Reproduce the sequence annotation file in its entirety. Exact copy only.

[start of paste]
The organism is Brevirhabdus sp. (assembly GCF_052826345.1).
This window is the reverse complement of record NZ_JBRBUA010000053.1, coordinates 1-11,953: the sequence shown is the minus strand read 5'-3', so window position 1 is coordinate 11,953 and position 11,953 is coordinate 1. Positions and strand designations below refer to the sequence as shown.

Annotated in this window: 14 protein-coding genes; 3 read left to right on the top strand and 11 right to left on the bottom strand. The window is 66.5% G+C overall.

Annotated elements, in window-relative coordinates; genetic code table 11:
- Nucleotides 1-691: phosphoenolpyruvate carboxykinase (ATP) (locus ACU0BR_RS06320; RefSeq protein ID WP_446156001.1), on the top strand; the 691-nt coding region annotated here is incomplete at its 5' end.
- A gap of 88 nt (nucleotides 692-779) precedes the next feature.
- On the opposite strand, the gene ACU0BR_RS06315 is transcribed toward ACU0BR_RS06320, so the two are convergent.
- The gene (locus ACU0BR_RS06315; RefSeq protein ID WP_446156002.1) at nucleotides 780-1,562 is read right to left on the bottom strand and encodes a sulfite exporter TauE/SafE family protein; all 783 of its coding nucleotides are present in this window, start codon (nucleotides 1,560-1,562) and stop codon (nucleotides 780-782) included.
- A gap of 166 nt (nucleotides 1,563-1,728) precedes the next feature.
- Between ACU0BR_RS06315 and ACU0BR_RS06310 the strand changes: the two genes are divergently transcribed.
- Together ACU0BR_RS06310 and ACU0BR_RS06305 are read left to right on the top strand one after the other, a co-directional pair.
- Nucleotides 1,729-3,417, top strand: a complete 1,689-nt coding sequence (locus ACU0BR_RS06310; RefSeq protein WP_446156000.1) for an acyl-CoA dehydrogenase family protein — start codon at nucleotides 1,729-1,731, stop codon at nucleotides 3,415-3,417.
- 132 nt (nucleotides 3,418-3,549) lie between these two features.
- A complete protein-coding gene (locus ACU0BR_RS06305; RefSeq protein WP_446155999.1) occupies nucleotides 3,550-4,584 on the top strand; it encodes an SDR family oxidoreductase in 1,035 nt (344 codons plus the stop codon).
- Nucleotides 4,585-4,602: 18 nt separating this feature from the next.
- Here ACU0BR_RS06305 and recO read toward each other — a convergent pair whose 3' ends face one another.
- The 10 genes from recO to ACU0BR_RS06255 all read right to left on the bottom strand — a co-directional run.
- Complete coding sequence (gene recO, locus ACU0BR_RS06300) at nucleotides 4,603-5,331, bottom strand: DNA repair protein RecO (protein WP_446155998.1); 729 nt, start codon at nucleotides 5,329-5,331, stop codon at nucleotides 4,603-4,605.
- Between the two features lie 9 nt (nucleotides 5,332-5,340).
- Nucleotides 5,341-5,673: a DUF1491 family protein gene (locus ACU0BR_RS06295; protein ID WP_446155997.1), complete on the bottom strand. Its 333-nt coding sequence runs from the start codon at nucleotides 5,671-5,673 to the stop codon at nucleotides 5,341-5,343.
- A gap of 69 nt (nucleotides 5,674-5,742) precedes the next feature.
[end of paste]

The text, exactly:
The organism is Brevirhabdus sp. (assembly GCF_052826345.1).
This window is the reverse complement of record NZ_JBRBUA010000053.1, coordinates 1-11,953: the sequence shown is the minus strand read 5'-3', so window position 1 is coordinate 11,953 and position 11,953 is coordinate 1. Positions and strand designations below refer to the sequence as shown.

Annotated in this window: 14 protein-coding genes; 3 read left to right on the top strand and 11 right to left on the bottom strand. The window is 66.5% G+C overall.

Annotated elements, in window-relative coordinates; genetic code table 11:
- Nucleotides 1-691: phosphoenolpyruvate carboxykinase (ATP) (locus ACU0BR_RS06320; RefSeq protein ID WP_446156001.1), on the top strand; the 691-nt coding region annotated here is incomplete at its 5' end.
- A gap of 88 nt (nucleotides 692-779) precedes the next feature.
- On the opposite strand, the gene ACU0BR_RS06315 is transcribed toward ACU0BR_RS06320, so the two are convergent.
- The gene (locus ACU0BR_RS06315; RefSeq protein ID WP_446156002.1) at nucleotides 780-1,562 is read right to left on the bottom strand and encodes a sulfite exporter TauE/SafE family protein; all 783 of its coding nucleotides are present in this window, start codon (nucleotides 1,560-1,562) and stop codon (nucleotides 780-782) included.
- A gap of 166 nt (nucleotides 1,563-1,728) precedes the next feature.
- Between ACU0BR_RS06315 and ACU0BR_RS06310 the strand changes: the two genes are divergently transcribed.
- Together ACU0BR_RS06310 and ACU0BR_RS06305 are read left to right on the top strand one after the other, a co-directional pair.
- Nucleotides 1,729-3,417, top strand: a complete 1,689-nt coding sequence (locus ACU0BR_RS06310; RefSeq protein WP_446156000.1) for an acyl-CoA dehydrogenase family protein — start codon at nucleotides 1,729-1,731, stop codon at nucleotides 3,415-3,417.
- 132 nt (nucleotides 3,418-3,549) lie between these two features.
- A complete protein-coding gene (locus ACU0BR_RS06305; RefSeq protein WP_446155999.1) occupies nucleotides 3,550-4,584 on the top strand; it encodes an SDR family oxidoreductase in 1,035 nt (344 codons plus the stop codon).
- Nucleotides 4,585-4,602: 18 nt separating this feature from the next.
- Here ACU0BR_RS06305 and recO read toward each other — a convergent pair whose 3' ends face one another.
- The 10 genes from recO to ACU0BR_RS06255 all read right to left on the bottom strand — a co-directional run.
- Complete coding sequence (gene recO, locus ACU0BR_RS06300) at nucleotides 4,603-5,331, bottom strand: DNA repair protein RecO (protein WP_446155998.1); 729 nt, start codon at nucleotides 5,329-5,331, stop codon at nucleotides 4,603-4,605.
- Between the two features lie 9 nt (nucleotides 5,332-5,340).
- Nucleotides 5,341-5,673: a DUF1491 family protein gene (locus ACU0BR_RS06295; protein ID WP_446155997.1), complete on the bottom strand. Its 333-nt coding sequence runs from the start codon at nucleotides 5,671-5,673 to the stop codon at nucleotides 5,341-5,343.
- A gap of 69 nt (nucleotides 5,674-5,742) precedes the next feature.